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The Princeton union. [volume] (Princeton, Minn.) 1876-1976, June 12, 1902, Image 1

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Persistent link: https://chroniclingamerica.loc.gov/lccn/sn83016758/1902-06-12/ed-1/seq-1/

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R. C. DUNN, Publisher. Terms $1.00 per Year.
Battalion field day of the Uniform
Rank, Knights of Pythias, was observ
ed in Princeton last Thursday in a way
that gave the place a holiday appear
ance. The day opened over cast but
there was no threatening look to the
weather. Decorations were visible on
c~ xy******- nr***
all hands, and white, red, blue and yel
low, the colors of the Uniform Rank
Knights of Pythias, were draped in
many very pretty and attractive styles
and the national colors entered into
the decorations in a way that made the
effect patriotic and inspiring. Most
all the stores were decorated and some
in an exceptionally fine manner, while
many of the residences were nicely
decorated. Station Agent Rice went
to considerable trouble and had the
depot very handsomely decorated with
red, white and blue bunting interwoven
with yellow, and on the platform were
evergreen trees trimmed up in a patri
otic and public spirited manner.
Princeton was quite in readiness for
the visiting Knights who arrived on a
special train of four coaches and a
baggage a few minutes after noon
hour. They were met at the station
by Mille Lacs Company No. 3 who
escorted them up town to headquart
ers at the K. P. hall and at the hotel,
and in a short time they were in read
iness for dinner and were taken to the
Odd Fellows' hall where the Ladies'
Aid of the Methodist church had both
of the large halls filled with tables
loaded down with a good dinner. The
members of the staff were seated at
tables in the large dining hall adjoin
ing the lodge room proper while din
ner was served to the others in the
lodge room. A large number of wait
ers with sashes made of the U. R.
colors attended to the wants of the
guests and by one o'clock all had been
fed and arrangements were made for
the parade and march to the fair
It was two o'clock when the parade
headed by Marshal Newton swung
around the corner of First and
streets and started on the march to
the fair grounds. The militia boys in
their kahki uniforms came first in the
parade, and behind them was the old
flag borne by a large number of ladies
wearing white dresses and with sashes
of the Uniform Rank colors. The staff
officers came next, and then followed
the band of Unity Lodge No. 4 of Min
neapolis, company 13 of St. Paul fol
lowed by companies 12 and 4 of Min
neapolis next in line with Princeton
company behind them and visiting
Knights and citizens making up the
balance of the parade. The line of
march was north on street to the
Herdliska corner, thence east to Main
street, thence south on Main street to
the Goulding corner, west to the Jes
mer corner, south to the Ferrell cor
ner, west to the Staples corner, north
to Rutherford's corner, east to resi
dence of Dr. Armitage, north to Caley
corner, west on First street to resi
dence of S. M. Byers, thence to fair
Arriving at the fair grounds the com
panies drew up in line and extended
the honors to Col. J. A. Hagman com
manding the first regiment, after wjtuch
the companies were dismissed and the
companies formed for practice drill.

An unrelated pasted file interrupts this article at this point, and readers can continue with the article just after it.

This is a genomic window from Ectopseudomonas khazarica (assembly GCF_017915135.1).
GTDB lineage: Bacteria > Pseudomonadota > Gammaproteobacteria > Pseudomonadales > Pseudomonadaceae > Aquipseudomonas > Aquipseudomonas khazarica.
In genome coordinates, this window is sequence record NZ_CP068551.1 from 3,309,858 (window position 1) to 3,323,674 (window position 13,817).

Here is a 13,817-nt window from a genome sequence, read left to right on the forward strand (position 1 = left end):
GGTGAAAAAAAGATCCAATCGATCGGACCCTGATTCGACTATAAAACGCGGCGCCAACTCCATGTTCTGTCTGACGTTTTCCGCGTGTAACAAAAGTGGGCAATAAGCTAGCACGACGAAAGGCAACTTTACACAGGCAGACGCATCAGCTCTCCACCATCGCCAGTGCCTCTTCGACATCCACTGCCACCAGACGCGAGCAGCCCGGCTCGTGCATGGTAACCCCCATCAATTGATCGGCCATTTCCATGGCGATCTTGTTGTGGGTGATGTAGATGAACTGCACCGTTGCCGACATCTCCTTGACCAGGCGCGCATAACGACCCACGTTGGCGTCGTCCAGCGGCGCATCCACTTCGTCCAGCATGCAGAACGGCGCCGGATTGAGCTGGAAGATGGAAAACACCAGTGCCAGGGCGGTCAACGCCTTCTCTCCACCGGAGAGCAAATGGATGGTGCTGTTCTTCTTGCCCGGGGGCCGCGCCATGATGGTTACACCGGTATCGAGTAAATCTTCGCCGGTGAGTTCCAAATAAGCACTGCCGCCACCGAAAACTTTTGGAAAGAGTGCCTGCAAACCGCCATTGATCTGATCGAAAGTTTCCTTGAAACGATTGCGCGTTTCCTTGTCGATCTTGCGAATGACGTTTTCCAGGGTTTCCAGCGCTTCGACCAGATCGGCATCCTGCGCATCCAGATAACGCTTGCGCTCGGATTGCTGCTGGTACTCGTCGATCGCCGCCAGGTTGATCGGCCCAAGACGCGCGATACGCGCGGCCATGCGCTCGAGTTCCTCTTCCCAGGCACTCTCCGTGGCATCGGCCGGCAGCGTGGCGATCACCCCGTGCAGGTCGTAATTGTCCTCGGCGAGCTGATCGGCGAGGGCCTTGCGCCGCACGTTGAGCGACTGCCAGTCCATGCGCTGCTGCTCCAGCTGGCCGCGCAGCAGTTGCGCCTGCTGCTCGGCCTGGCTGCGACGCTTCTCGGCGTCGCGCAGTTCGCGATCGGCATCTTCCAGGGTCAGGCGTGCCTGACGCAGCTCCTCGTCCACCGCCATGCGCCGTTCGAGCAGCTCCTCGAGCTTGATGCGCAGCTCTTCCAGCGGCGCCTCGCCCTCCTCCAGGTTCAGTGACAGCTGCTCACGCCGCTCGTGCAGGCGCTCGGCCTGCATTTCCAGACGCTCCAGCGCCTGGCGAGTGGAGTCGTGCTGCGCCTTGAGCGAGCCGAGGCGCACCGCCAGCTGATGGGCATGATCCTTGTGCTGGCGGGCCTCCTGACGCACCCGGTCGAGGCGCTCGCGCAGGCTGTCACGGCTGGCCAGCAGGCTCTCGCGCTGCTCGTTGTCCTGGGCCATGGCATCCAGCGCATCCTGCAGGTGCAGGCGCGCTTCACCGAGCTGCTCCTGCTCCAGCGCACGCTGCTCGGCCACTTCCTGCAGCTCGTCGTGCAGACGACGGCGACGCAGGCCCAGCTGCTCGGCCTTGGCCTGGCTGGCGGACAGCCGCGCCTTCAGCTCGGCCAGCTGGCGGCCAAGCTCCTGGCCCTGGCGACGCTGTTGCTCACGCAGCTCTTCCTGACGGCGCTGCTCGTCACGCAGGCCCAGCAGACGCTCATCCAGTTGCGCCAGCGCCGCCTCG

Companies 4 and 12 of Minneapolis and
Company 13 of St. Paul comprised the
battalion, Company No. 1 of Minneap
olis being consolidated with No. 4 for
field day. Capt. E. P. Holmes had
charge of No. 4, Captain Scarnes. was
in command of No. 12, Capt. E. S.
Schroeder of Capital No. 13, while the
Mille Lacs Company No. 3 was in
charge of Capt. L. S. Briggs. The com
panies had not been drilling long be
fore it began to drizzle and the drizzle
soon turned into a light rain which
drove the crowd back into the grand
stand which was already nearly filled.
The companies were obliged to stop
drilling and seek shelter in the grand
stand where the Unity band gave a
short concert. After the rain let up
some of the Knights went onto the
grounds to complete the afternoon's
program of drill and inspection. As
the battalion lined up on the field in
front of the officers of the staff it pre
sented a very pretty sight. The mem
bers of the staff who were present and
at the review and inspection were as
follows: Brigadier General Fred E.
Wheaton, Col. A. J. Stobbart, assist-
ant adjutant general: Col. Cooney, as
sistant surgeon general Col. E. V.
Col. James Robertson: The first reg
iment was represented by Col. John A
Hagman and Capt. A. W. Stahl as ad
jutant, and Capt. Godfrey. The
entertained the Knights and those who
were present until it was time for the
train to leave for the cities. Tom
Scheen who throughout the entire day
had attended to all the details of ar
rangements, etc., acted as chairman
and kept things moving in an enter
taining manner. Seated on the stage
was the Unity band of twenty-eight
pieces and the staff officers. Geo.
Wright on behalf of the mayor who
was unable to be present in a few re
marks welcomed the visitors to Prince-
Lorenz, assistant inspectOK general CoL, ArthurJ. Stobbart, assistant ad-
second regiment was represented by goo^ stories and finished with a tribute
Col. E. H. Milham, Capt. Hamilton
and Major E. M. Moorehouse.
The battalion drill, inspection and
review with its sword salutes, its ma- celldr Tawney who was unable to be
neuvers and evolutions, marehes, coun- present. Col. E. P. Holmes of Com-
ter marches and formations of various panjr No. 4 was introduced and recited
kinds all made an inspiring sight. Anthony's oration at Caeser's funeral
Each company did well in the drill in ajvery dramatic manner,
and review evolutions, and the Prince
ton company made a most excellent
showing, a fact that was commented
on afterwards by members of the staff.
Col. J. A. Hagman had charge of the
battalion drill practice and the inspec
tion was made by the entire staff, with
Col. E. V. Lorenz assistant inspector
general. The inspection was a pretty
feature ol the afternoon's program.
Each company was drawn up in col
umns and the inspecting officers filed
around each company one at a time,
and as they did so the swords as they
were presented in salute glittered and
gleamed in a fascinating manner. Af
ter the companies were inspected the
parade reformed and marched back to
town and disbanded, and the Knights
proceeded to enjoy themselves. Gen
eral headquarters were at K. hall
where the boys found all the comforts
of home. The members of the brigade
and battalion staff had headquarters
at rooms 7 tind 30 at the Commercial
Supper was served at the Odd Fel-
lows'' hall, and about three hundred
were'fed, many people of the village
sitting down with the Knights to make
the affair as sociable as possible.
In the evening occurred the social
functions at the opera house where a
program of speeches, songs and music
by the Unity Lodge band and quartet
ton. General Wheaton on behalf i yi
ing address,. Capt Briggs spoke o
behalf of Company No. 3, and Col
ferried to the growth and development
of the order of Knights ofv
jutapt general, was introduced for a
talk*to the ladies, but the good looking